The Commission launched an Inquiry into Race discrimination in the Construction Industry in January 2009. It examined the nature and causes of non white ethnic minority underrepresentation within the construction industry (the Industry).
Using a combination of evidence-gathering questionnaires, interviews and research, the Inquiry has found that:
- Non-white ethnic minorities are no less likely than white people to find work in the Industry appealing. However, levels of representation remain low across the Industry. Non-white ethnic minorities make up just 3.3% of the Industry workforce compared to 7.9% of the national workforce.
- Despite positive initiatives across the Industry to increase diversity, the level of non-white ethnic minority representation has gone up by only 1.4% in ten years.
- There are problems with the image of the Industry - perceived by a third of non-white ethnic minorities who were surveyed for the Inquiry as more racist than other industries.
- Non-white ethnic minorities tend to be less aware of the potential range of roles and opportunities within the Industry.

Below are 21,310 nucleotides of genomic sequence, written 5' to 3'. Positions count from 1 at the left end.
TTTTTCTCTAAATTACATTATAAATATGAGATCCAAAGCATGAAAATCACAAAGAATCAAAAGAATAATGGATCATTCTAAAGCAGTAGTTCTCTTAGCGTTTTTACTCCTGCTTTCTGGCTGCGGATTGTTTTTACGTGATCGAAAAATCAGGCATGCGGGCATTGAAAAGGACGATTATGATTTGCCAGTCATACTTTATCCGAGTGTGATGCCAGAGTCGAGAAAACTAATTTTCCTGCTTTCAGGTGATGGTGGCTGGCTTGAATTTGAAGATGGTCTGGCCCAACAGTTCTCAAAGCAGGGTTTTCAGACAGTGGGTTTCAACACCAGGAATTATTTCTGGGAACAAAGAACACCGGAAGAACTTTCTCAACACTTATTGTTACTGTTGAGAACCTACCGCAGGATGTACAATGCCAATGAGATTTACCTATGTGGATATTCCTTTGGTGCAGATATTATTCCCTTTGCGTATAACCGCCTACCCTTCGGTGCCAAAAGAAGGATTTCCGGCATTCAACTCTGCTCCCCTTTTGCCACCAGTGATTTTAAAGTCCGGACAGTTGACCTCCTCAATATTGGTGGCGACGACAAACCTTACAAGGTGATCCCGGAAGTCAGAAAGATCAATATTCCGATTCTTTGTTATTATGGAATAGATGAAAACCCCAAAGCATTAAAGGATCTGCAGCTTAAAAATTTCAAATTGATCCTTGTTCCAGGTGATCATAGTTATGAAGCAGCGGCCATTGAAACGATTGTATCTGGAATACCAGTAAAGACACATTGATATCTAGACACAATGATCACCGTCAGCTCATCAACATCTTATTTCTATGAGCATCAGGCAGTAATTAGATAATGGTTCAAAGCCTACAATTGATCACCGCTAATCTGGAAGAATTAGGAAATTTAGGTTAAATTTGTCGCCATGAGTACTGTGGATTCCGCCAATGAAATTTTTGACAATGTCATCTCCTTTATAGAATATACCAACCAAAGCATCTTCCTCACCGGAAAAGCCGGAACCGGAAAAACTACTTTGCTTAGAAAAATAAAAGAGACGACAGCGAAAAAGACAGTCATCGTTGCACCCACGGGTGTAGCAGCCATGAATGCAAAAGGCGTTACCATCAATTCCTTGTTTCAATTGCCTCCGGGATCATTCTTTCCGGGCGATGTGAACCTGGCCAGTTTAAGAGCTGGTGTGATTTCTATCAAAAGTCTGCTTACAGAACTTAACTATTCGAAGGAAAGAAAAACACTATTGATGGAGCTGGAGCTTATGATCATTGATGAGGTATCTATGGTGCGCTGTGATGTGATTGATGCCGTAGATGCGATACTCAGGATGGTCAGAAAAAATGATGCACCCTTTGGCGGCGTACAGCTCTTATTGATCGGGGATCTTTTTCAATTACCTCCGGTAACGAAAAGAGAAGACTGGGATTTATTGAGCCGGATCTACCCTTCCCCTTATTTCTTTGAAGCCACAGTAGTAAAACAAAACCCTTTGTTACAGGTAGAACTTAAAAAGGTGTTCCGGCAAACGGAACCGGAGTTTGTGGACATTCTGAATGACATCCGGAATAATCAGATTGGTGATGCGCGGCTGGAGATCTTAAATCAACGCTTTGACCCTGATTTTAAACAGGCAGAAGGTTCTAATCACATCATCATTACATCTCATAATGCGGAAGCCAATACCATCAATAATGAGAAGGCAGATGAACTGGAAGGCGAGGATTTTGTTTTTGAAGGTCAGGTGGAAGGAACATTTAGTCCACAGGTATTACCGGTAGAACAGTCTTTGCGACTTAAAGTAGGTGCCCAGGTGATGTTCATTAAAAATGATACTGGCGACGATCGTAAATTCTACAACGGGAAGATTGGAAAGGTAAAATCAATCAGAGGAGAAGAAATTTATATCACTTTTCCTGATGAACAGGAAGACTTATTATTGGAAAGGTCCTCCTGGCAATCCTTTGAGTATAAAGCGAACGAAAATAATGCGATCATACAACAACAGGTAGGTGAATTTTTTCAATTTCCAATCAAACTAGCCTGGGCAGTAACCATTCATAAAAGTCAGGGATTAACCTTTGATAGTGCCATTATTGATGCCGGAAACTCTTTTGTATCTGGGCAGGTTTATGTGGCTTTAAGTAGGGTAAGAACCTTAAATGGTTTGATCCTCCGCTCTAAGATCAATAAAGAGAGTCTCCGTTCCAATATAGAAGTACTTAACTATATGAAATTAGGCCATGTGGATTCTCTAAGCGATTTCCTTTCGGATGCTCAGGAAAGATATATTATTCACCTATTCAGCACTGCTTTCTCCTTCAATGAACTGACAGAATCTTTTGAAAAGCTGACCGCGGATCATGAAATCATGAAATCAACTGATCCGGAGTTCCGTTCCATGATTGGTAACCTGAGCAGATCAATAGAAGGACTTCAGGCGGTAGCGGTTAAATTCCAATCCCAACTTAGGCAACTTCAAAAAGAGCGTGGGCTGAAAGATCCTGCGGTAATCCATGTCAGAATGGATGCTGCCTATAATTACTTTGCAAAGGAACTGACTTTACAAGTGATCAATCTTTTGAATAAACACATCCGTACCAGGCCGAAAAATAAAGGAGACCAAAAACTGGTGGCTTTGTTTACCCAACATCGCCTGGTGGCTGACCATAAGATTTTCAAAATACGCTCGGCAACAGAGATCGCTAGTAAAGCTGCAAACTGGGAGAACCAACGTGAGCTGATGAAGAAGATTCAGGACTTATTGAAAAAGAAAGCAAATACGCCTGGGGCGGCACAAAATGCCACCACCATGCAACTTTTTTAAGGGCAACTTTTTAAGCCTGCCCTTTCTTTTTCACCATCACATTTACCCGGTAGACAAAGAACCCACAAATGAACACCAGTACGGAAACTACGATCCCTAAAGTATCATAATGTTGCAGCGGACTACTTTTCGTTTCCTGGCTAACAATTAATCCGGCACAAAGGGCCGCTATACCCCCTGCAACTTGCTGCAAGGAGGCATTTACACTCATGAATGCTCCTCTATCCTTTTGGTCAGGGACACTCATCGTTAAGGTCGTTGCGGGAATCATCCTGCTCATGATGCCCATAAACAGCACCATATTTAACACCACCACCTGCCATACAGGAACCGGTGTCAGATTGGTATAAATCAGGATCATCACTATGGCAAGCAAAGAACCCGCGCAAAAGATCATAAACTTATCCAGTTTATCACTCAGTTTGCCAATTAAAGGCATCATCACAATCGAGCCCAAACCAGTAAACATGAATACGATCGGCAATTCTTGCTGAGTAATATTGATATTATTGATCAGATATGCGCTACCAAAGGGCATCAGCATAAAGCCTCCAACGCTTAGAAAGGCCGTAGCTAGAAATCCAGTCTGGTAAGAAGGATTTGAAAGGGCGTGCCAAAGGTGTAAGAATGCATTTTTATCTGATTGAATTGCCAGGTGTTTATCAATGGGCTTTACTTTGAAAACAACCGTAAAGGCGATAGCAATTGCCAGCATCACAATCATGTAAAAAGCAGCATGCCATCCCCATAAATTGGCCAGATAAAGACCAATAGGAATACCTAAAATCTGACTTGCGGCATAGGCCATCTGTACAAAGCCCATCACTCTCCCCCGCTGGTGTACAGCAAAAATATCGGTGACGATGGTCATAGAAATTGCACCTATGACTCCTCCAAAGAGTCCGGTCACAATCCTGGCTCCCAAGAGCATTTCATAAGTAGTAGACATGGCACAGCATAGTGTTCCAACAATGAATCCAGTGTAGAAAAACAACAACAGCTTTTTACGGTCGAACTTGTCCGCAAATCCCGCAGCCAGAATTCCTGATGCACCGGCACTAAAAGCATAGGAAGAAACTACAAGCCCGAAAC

- Word of mouth recruitment remains a significant barrier to both employment and access to some aspects of training.
- A lack of job or career progression and problems making the transition from training to work appear to be major factors involved in non-white ethnic minority underrepresentation.
The Inquiry Report makes 31 broad-based recommendations for key issues to be addressed to improve representation of non-white ethnic minorities in the Industry. These range from training and education, recruitment and contracting, retention, unlawful discrimination, monitoring and influencing change.
Last Updated: 16 Feb 2010